WeChat, the Chinese messaging app, has apologised for translating “black foreigner” into the N-word.
It was noticed by Ann James, a black American director and actor who featured in China’s highest-grossing film ever, this summer’s Wolf Warrior 2.
Ms Jones recently texted Chinese colleagues to tell them she was running late. When Ms Jones translated their Chinese response into English using WeChat’s translation feature, it read: “The [N-word] is late.”
“I was just horrified”, Ms James, who has lived in China for five years, told news site Sixth Tone.
But a Chinese colleague assured Ms James that the original Chinese used – “hei laowai” – was a neutral phrase.
Local news outlet That’s Shanghai tested the app. It found that in some sentences the phrase “black foreigner” was translated neutrally, but when the phrase was used in a negative context, the app translated it into the N-word.
WeChat admitted the error.
“We’re very sorry for the inappropriate translation”, a spokesperson told Sixth Tone.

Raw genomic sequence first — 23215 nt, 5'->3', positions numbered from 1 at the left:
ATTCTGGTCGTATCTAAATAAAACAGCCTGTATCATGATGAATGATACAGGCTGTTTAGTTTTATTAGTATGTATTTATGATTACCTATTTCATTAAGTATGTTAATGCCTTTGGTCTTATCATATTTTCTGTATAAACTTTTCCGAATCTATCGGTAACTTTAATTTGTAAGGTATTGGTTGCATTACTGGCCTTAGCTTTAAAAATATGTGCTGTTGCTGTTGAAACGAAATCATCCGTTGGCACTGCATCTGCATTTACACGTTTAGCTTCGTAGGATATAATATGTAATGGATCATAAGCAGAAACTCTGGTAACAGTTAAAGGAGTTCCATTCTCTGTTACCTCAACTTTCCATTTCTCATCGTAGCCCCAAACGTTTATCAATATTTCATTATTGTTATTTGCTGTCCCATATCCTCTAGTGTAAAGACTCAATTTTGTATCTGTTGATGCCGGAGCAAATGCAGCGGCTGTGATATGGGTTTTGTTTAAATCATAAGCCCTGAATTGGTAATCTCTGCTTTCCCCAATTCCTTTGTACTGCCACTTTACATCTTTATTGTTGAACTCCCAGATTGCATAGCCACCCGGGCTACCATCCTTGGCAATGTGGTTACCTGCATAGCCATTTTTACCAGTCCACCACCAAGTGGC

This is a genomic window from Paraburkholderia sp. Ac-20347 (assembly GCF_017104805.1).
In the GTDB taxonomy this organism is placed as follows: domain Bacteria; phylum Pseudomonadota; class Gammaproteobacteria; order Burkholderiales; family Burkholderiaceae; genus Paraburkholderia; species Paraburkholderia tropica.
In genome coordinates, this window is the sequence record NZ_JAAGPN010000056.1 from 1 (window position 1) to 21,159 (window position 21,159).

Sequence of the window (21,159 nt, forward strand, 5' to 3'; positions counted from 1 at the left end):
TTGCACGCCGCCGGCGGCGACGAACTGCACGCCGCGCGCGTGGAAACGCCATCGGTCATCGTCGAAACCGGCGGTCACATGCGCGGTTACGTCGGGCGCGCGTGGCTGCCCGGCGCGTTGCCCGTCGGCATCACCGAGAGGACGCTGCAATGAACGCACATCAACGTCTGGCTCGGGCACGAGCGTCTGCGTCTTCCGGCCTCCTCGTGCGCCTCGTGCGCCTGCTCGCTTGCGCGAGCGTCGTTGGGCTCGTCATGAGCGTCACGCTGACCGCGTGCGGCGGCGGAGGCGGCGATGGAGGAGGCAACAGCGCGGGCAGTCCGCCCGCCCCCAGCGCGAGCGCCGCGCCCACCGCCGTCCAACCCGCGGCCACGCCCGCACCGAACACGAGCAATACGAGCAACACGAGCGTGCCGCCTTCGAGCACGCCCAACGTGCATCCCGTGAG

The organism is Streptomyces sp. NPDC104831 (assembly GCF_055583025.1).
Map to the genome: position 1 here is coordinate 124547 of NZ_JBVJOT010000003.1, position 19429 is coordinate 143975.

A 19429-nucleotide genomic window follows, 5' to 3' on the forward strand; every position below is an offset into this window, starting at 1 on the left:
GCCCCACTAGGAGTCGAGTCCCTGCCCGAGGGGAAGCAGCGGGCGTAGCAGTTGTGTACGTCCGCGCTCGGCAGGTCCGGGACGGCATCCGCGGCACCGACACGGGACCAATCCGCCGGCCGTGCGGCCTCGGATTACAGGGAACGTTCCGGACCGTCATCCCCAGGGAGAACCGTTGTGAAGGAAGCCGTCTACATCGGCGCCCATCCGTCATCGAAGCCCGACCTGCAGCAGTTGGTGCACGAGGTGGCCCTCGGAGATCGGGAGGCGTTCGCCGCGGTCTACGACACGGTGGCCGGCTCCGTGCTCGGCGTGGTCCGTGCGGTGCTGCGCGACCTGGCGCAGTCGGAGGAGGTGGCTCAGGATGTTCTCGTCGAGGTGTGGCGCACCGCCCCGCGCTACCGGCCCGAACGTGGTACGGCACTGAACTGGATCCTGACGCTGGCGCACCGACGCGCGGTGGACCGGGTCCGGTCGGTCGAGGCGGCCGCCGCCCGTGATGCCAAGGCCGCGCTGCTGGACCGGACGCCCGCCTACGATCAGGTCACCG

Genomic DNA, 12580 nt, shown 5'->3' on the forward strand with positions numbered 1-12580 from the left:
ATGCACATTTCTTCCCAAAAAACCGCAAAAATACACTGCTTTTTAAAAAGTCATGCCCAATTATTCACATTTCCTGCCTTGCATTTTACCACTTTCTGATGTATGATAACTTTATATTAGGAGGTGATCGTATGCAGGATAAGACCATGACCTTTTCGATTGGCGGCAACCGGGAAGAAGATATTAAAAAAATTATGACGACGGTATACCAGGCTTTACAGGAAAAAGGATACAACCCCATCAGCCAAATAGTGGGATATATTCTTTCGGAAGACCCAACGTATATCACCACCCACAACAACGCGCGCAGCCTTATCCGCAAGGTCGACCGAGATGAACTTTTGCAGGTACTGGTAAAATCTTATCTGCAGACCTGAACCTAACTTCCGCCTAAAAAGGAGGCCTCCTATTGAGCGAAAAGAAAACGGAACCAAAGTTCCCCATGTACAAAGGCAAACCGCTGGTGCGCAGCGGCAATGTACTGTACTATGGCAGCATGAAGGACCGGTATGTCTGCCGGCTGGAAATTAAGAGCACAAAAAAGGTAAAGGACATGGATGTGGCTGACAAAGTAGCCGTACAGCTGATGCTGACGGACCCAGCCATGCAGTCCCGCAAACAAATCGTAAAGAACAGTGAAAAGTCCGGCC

“After receiving users’ feedback, we immediately fixed the problem.”
The app’s translation software uses artificial intelligence. It learns how to use language in context by analysing huge volumes of material, which is why it may choose insulting language to translate negative sentences.
Ms James questioned why WeChat included material containing the N-word in its machine learning process.
“Why is that word even in the translator?”
Nearly a billion people used WeChat for chatting, shopping and gaming. It is censored by the Chinese government. Whatsapp, another messaging app which WeChat resembles, which has been blocked in China.
WeChat’s parent company, Tencent, is worth $275 million, making it the world’s tenth most valuable public company, according to The Economist.